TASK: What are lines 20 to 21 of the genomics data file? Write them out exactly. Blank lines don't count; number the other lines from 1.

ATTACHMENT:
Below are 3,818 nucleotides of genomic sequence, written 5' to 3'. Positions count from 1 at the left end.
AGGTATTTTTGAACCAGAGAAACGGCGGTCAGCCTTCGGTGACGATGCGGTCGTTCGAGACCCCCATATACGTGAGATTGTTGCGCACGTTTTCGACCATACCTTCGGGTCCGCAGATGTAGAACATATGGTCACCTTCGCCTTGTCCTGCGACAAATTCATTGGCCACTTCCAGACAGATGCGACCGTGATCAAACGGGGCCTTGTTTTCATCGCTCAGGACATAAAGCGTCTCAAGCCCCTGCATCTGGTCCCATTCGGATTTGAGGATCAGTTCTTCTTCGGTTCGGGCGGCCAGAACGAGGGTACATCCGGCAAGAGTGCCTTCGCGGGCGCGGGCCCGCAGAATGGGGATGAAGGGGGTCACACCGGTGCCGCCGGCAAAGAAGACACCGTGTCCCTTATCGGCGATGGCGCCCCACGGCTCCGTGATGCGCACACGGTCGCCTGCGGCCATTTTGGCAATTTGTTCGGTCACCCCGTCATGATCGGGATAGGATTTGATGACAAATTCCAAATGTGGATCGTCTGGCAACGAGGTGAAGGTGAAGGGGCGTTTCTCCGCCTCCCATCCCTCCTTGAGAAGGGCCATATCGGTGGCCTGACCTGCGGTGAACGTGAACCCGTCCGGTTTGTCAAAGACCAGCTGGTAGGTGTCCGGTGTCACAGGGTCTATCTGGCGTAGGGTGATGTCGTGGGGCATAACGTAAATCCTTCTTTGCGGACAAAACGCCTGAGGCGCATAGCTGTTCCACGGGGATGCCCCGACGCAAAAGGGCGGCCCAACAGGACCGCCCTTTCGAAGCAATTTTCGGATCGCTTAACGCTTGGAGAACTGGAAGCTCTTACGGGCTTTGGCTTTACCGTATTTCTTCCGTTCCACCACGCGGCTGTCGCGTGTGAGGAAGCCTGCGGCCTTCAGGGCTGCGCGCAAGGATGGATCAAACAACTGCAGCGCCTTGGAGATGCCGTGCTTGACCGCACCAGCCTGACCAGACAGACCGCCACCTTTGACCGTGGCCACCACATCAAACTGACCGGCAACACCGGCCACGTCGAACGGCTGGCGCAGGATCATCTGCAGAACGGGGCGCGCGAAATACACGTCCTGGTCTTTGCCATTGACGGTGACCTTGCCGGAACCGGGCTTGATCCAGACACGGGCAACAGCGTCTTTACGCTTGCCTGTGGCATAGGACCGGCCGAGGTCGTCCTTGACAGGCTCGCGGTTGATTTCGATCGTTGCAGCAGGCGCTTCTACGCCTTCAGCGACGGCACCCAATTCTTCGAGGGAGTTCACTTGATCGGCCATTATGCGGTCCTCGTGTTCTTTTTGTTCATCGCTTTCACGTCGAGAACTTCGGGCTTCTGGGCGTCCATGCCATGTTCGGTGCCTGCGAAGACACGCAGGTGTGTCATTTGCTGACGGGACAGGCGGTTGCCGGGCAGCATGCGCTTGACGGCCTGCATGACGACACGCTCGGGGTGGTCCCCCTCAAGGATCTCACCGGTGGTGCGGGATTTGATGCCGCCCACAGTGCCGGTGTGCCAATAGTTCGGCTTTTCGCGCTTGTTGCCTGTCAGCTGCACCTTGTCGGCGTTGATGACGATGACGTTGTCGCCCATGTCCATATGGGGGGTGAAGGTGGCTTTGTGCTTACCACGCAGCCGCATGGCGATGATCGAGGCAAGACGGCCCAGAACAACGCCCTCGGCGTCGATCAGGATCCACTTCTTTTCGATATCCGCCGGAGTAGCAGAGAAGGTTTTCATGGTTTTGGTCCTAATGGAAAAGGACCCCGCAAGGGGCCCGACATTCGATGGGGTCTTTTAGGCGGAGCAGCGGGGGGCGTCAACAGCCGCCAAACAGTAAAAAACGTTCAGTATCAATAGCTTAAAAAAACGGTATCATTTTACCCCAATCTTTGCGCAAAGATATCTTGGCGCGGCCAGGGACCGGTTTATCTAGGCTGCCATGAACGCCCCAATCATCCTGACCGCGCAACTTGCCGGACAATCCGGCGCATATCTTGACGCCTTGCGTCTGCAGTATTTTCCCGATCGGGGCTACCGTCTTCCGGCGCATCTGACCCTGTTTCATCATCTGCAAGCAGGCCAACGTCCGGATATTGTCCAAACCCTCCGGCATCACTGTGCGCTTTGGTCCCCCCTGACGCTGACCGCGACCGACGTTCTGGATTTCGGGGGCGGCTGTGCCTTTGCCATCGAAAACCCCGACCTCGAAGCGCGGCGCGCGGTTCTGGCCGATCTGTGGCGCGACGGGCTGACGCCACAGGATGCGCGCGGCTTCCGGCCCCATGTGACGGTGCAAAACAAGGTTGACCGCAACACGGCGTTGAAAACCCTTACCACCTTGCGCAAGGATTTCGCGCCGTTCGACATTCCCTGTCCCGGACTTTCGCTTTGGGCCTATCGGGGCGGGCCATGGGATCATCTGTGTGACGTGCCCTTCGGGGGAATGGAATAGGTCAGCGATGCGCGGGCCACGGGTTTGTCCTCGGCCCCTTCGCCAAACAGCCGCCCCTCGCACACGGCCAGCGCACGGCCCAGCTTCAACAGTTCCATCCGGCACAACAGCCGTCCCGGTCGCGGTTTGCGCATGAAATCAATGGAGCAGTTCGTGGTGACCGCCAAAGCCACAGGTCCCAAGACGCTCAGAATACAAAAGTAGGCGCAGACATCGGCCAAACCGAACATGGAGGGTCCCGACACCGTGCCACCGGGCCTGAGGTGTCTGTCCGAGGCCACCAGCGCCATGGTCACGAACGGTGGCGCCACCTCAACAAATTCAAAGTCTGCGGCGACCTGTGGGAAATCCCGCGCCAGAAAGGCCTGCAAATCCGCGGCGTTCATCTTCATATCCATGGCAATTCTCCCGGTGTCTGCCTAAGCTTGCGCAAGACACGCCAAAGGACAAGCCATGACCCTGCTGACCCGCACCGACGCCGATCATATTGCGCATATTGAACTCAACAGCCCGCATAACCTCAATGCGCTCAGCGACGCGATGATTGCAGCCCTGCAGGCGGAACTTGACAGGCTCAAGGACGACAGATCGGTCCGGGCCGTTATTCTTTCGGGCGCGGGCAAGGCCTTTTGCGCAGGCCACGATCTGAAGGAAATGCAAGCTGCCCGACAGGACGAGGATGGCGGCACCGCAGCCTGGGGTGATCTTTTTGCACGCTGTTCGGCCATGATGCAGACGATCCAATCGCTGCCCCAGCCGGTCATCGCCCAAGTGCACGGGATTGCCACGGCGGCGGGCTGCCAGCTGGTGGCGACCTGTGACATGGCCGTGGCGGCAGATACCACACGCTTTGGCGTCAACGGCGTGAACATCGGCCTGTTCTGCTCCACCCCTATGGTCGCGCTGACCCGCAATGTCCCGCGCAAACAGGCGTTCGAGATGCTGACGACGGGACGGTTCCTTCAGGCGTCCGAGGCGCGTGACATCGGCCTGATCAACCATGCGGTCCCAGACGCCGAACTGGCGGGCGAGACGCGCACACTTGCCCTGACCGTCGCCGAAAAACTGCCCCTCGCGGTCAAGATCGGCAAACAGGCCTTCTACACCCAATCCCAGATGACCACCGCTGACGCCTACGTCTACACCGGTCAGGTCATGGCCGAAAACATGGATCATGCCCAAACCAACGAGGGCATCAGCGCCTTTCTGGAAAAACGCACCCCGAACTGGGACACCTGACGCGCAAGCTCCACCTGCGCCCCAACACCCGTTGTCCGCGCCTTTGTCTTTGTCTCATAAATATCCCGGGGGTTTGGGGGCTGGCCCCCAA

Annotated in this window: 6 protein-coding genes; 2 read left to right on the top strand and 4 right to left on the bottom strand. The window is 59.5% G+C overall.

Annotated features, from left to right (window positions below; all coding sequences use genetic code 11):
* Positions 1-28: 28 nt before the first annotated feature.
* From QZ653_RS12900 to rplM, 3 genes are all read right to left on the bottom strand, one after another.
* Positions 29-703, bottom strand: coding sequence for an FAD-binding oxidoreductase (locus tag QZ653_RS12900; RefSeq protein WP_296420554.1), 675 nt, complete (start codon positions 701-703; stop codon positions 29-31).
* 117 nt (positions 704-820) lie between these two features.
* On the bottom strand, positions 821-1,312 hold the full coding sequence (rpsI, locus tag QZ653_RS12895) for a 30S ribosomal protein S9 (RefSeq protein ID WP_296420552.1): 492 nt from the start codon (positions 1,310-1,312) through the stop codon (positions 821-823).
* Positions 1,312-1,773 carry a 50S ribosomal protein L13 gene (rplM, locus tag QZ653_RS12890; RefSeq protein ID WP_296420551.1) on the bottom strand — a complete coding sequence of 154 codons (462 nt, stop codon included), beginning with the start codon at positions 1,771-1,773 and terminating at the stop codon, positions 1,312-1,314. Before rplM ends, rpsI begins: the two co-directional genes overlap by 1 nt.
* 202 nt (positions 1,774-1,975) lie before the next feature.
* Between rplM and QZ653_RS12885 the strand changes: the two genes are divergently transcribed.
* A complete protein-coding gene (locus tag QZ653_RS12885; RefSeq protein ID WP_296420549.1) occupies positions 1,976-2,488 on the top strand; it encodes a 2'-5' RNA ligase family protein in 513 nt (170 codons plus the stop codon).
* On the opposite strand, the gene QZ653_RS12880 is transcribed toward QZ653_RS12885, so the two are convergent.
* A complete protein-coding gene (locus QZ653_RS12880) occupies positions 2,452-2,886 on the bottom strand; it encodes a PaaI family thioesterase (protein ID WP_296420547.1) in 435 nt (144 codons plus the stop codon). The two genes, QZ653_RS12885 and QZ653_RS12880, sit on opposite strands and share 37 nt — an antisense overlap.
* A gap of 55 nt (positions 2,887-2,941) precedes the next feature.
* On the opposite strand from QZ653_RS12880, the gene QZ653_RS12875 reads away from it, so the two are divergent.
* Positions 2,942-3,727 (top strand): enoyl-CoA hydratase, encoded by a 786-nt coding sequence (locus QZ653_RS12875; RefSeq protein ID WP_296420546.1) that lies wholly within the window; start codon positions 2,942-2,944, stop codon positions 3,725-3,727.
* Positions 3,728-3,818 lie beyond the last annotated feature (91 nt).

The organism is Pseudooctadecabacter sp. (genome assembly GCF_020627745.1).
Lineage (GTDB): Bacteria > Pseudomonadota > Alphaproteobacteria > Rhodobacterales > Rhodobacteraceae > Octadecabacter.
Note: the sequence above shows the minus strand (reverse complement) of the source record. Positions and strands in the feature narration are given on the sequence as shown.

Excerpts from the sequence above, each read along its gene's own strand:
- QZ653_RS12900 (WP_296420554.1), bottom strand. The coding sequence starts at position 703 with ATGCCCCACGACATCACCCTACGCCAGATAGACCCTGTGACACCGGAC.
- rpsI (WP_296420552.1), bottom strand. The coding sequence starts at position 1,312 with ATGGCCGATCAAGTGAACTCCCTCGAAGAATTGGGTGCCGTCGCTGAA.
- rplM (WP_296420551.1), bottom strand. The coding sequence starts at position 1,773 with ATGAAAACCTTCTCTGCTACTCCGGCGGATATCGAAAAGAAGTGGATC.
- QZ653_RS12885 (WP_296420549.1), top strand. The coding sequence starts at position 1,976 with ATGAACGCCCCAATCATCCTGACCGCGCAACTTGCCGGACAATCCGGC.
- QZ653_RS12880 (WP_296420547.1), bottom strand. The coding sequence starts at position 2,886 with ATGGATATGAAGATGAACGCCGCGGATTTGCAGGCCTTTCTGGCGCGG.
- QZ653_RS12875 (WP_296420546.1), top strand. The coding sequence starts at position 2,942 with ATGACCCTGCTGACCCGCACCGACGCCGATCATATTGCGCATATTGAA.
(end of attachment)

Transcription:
The organism is Pseudooctadecabacter sp. (genome assembly GCF_020627745.1).
Lineage (GTDB): Bacteria > Pseudomonadota > Alphaproteobacteria > Rhodobacterales > Rhodobacteraceae > Octadecabacter.